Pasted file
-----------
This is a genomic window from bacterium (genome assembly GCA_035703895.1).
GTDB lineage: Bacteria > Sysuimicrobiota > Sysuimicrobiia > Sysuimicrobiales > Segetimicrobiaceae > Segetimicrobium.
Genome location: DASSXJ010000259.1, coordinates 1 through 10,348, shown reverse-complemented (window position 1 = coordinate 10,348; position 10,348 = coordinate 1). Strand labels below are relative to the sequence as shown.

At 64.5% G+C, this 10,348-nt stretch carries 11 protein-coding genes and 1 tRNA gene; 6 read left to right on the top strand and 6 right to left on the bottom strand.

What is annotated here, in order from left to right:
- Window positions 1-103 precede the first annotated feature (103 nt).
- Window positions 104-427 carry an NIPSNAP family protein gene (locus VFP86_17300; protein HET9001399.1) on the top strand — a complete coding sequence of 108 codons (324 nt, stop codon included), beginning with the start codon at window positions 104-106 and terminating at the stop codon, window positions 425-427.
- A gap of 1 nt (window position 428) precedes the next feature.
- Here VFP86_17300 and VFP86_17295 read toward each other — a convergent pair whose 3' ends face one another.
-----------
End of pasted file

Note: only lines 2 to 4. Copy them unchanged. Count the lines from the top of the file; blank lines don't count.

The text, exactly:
GTDB lineage: Bacteria > Sysuimicrobiota > Sysuimicrobiia > Sysuimicrobiales > Segetimicrobiaceae > Segetimicrobium.
Genome location: DASSXJ010000259.1, coordinates 1 through 10,348, shown reverse-complemented (window position 1 = coordinate 10,348; position 10,348 = coordinate 1). Strand labels below are relative to the sequence as shown.

At 64.5% G+C, this 10,348-nt stretch carries 11 protein-coding genes and 1 tRNA gene; 6 read left to right on the top strand and 6 right to left on the bottom strand.